Cellceutix Corp., a Beverly biopharmaceutical company focused on discovering and developing small molecule drugs to treat unmet medical conditions, said it plans to collaborate with Beth Israel Deaconess Medical Center on a research project that will explore the potential of a Cellceutix drug candidate for treating certain types of cancer.
According to Cellceutix, Beth Israel wants to look into the the nuclear and mitochondrial pro-apoptotic function of p53 in melanoma and renal cell carcinoma, two types of cancer that are particularly resistant to therapy.
The p53 signaling pathway is a crucial regulator of cell cycle and apoptosis.
On its website, Cellceutix says that its drug candidate Kevetrin has “demonstrated the potential for a major breakthrough in cancer research by exhibiting an activation of p53.”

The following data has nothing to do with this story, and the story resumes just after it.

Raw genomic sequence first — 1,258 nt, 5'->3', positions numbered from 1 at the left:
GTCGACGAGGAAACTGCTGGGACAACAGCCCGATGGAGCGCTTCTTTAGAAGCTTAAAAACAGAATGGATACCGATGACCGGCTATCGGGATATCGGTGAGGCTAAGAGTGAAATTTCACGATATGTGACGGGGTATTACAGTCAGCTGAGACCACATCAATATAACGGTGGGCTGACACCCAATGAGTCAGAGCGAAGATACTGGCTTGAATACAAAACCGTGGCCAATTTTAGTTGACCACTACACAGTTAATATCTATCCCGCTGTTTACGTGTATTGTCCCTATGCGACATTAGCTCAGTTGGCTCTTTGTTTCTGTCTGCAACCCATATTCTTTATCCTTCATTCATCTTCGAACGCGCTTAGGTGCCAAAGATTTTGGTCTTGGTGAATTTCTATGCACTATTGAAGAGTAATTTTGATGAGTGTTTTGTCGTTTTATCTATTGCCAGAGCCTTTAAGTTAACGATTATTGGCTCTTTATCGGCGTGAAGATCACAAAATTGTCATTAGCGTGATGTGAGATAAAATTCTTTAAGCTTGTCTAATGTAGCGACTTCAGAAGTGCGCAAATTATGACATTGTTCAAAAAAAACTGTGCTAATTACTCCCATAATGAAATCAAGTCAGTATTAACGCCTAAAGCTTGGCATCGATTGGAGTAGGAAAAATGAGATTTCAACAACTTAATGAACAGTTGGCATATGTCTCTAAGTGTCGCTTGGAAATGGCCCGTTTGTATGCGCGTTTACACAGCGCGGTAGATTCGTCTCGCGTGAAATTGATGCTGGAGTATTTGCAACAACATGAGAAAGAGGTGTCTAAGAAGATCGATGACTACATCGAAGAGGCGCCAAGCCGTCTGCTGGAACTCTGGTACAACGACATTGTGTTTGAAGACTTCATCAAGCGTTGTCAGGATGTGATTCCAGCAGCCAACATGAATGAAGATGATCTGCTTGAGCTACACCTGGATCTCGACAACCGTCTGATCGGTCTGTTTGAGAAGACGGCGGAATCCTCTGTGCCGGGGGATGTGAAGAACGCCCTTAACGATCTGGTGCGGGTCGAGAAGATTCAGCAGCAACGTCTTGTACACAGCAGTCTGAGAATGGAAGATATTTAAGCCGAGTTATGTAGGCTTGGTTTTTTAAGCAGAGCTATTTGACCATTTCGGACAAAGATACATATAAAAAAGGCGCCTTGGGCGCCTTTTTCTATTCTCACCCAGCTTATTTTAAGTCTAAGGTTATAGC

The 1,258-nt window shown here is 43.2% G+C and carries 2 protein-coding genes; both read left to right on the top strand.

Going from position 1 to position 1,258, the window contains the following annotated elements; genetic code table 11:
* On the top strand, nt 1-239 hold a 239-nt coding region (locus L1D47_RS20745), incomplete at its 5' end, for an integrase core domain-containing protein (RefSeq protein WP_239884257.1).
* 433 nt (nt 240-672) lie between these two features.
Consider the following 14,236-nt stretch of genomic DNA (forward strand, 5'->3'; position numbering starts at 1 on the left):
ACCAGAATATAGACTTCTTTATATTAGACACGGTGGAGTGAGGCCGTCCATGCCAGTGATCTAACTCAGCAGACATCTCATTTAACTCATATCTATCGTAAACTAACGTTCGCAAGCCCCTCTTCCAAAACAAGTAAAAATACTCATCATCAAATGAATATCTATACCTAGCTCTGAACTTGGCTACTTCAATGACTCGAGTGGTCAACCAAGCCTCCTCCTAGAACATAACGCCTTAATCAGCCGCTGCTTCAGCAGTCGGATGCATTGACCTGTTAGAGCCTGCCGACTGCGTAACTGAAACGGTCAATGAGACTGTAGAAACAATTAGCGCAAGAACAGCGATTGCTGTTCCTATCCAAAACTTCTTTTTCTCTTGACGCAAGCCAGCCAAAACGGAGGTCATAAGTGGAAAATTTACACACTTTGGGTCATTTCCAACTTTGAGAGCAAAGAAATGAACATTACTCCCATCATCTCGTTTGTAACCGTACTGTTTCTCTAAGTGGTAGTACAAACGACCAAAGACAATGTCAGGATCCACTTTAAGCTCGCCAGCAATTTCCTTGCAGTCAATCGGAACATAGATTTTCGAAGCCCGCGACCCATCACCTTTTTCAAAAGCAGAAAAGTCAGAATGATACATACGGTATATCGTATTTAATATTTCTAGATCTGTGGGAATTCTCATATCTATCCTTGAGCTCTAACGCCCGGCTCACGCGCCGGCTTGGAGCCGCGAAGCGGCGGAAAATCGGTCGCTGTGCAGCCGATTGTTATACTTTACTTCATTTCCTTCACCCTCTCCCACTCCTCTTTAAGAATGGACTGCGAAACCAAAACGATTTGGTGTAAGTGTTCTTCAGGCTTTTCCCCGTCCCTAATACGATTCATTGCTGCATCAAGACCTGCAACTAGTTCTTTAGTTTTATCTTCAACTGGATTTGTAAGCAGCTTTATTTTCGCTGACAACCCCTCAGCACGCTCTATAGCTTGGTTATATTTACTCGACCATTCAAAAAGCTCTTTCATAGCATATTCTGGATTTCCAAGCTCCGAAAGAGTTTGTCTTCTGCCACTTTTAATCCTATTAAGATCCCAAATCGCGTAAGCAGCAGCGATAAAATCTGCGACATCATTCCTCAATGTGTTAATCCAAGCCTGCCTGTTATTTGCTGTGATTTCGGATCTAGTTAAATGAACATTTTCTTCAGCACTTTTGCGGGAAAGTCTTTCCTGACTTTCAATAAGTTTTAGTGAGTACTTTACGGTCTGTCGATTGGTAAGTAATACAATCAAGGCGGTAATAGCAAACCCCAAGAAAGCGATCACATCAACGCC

The collaborative studies are independent from the planned clinical trials for Kevetrin, Cellceutix said in a press release.
In a statement, Cellceutix chief executive Leo Ehrlich said: “Beth Israel Deaconess Medical Center will be researching Kevetrin for indications in addition to those which we will be studying in our company-sponsored clinical trials. If they collect promising data in their research of Kevetrin in melanoma and renal cell carcinoma, additional grant and government funding may become available to further study these separate indications, saving us substantial time and money towards the end goal of commercialization.”
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